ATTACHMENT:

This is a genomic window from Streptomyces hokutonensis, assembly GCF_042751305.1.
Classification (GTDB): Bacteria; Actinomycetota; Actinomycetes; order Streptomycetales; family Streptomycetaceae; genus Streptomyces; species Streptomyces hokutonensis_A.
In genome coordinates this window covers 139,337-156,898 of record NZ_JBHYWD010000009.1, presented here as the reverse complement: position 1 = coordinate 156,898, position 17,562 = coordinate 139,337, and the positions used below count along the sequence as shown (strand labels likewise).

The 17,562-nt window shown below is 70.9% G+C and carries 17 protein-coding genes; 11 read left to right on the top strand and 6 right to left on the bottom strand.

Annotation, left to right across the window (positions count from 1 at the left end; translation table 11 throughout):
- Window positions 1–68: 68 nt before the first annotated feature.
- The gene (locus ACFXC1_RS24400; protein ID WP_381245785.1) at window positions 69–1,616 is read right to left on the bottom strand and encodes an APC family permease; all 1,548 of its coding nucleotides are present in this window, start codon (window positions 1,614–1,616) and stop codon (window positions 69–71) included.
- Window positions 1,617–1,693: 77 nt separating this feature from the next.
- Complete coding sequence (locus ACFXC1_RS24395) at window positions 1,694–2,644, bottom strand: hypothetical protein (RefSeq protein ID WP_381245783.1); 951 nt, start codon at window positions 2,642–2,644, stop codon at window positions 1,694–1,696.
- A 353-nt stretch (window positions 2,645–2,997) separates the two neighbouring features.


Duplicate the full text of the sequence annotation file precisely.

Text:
This is a genomic window from Streptomyces hokutonensis, assembly GCF_042751305.1.
Classification (GTDB): Bacteria; Actinomycetota; Actinomycetes; order Streptomycetales; family Streptomycetaceae; genus Streptomyces; species Streptomyces hokutonensis_A.
In genome coordinates this window covers 139,337-156,898 of record NZ_JBHYWD010000009.1, presented here as the reverse complement: position 1 = coordinate 156,898, position 17,562 = coordinate 139,337, and the positions used below count along the sequence as shown (strand labels likewise).

The 17,562-nt window shown below is 70.9% G+C and carries 17 protein-coding genes; 11 read left to right on the top strand and 6 right to left on the bottom strand.

Annotation, left to right across the window (positions count from 1 at the left end; translation table 11 throughout):
- Window positions 1–68: 68 nt before the first annotated feature.
- The gene (locus ACFXC1_RS24400; protein ID WP_381245785.1) at window positions 69–1,616 is read right to left on the bottom strand and encodes an APC family permease; all 1,548 of its coding nucleotides are present in this window, start codon (window positions 1,614–1,616) and stop codon (window positions 69–71) included.
- Window positions 1,617–1,693: 77 nt separating this feature from the next.
- Complete coding sequence (locus ACFXC1_RS24395) at window positions 1,694–2,644, bottom strand: hypothetical protein (RefSeq protein ID WP_381245783.1); 951 nt, start codon at window positions 2,642–2,644, stop codon at window positions 1,694–1,696.
- A 353-nt stretch (window positions 2,645–2,997) separates the two neighbouring features.